Chinglish


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Ching·lish

 (chĭng′lĭsh)
n.
1. Chinese characterized by numerous borrowings from English.
2. English affected by Chinese pronunciation, vocabulary, or syntax.

[Blend of Chinese and English.]

Chinglish

(ˈtʃɪŋɡlɪʃ)
n
(Languages) informal written or spoken English that is influenced by Chinese vocabulary and grammatical structure and used primarily by native speakers of Chinese
[blend of Chinese and English]
References in periodicals archive ?
(44) In the spring of 2017, Hwang's Chinglish had its UK premiere.
Throughout his career, Korins has successfully used turntable stages to great effect in other productions, including in When the Rain Stops Falling by Andrew Bovell, which used a double turntable with the inside off-center; Why Torture is Wrong, and the People Who Love Them by Christopher Durang; and Chinglish by David Henry Hwang, which had two turntables sitting next to each other.
Meanwhile, the localization of English itself makes the emergence of a large number of "Chinglish".
Chilip has since acted with theater groups across the US in productions like Our Town and Chinglish for Portland Center Stage; The Intelligent Homosexual's Guide to Capitalism and Socialism with a Key to the Scriptures for Berkeley Repertory Theatre; and A Dream Play for National Asian American Theatre Company.
Amongst grammatical and linguistic shortcomings typical of ESL English, Dictionary for Lovers transcribes the accentual difference of "Chinglish," which leads to mispronunciation of certain sounds that have often been used to satirize the Chinese in literature--the novel opens with "unbelievabal" and "Heathlow" (7)--here, the satire is subverted in order to assert Chinglish as a legitimate language to express the poetry of intercultural incomprehension.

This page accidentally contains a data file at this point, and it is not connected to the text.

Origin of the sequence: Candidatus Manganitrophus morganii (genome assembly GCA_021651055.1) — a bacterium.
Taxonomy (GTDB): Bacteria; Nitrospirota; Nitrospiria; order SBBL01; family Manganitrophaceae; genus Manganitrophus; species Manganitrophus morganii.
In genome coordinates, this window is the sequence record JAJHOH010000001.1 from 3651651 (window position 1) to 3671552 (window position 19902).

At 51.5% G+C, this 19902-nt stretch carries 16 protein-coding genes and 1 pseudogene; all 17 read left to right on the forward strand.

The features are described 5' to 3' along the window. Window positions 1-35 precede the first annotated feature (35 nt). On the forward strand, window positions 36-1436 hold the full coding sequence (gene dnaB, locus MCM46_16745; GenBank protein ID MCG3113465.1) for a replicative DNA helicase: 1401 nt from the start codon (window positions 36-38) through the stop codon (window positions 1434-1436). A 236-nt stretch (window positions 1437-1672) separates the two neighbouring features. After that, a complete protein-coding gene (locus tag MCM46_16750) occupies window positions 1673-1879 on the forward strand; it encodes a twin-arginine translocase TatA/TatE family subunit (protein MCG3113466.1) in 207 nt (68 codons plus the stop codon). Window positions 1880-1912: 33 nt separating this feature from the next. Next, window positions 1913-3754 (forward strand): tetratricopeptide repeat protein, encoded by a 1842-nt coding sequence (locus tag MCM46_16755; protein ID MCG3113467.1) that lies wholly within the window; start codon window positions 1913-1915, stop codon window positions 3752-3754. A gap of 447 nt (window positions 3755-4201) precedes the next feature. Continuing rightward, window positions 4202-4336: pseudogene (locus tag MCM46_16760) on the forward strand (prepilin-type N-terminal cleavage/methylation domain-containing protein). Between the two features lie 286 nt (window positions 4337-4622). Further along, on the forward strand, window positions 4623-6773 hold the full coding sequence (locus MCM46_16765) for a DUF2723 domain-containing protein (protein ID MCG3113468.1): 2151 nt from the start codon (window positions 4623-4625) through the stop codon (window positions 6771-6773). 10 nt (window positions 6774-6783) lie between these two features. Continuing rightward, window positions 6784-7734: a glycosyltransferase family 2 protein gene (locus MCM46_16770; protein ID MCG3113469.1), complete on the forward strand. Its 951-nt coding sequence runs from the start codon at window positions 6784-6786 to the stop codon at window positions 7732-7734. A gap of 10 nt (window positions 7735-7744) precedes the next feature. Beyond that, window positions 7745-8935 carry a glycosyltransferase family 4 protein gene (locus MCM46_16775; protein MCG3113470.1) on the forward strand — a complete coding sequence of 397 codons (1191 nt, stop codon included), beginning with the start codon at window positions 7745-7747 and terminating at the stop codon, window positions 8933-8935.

'Chinglish', for example, had previously been viewed not as just a variety, but negatively as an inter-language spoken by Chinese learners of English who have not adequately mastered it.
In this regard, David Henry Hwang may come closest to Cervantes in his play Chinglish (2012), in which communication and cultural diversity are front and center, and in which characters are breathtakingly lost in translation.
Even more astonishingly, in a clear violation of the authorship and national origin of the term, an August 29, 2013, article on the People's Daily's Englishlanguage website listed "Chimerica," alongside such banal "Chinglish" terms as "no money no talk!" as "English expressions contributed by China in recent years." Further, it claimed that "linguistic contribution reveals national power" (Du & Chen, 2013).
Other shows he's been associated with as a producer include "Avenue Q," "Chinglish," David Mamet's "Speed-The-Plow" and "Oleana," Will Ferrell in "You're Welcome America," and revivals of "Godspell" and "Blithe Spirit." Upcoming is "Somewhere in Time," a new musical based on the novel by Richard Matheson which was made into a movie starring Christopher Reeve and Jane Seymour.
Between the two production companies, Lin has an array of projects in various stages of development, ranging from a remake of the classic 1970s Samurai series Lone Wolf and Cub to more independent fare such as a planned adaptation of David Henry Hwang's Broadway play Chinglish.
These literal translations would be considered "Chinglish" to most who understand both Chinese and English.
Two-time Obie winner, Leigh Silverman (Chinglish, From Up Here, In the Wake) directs this hilarious and heartbreaking story about motherhood, freedom and trying to see the people in your family as they truly are.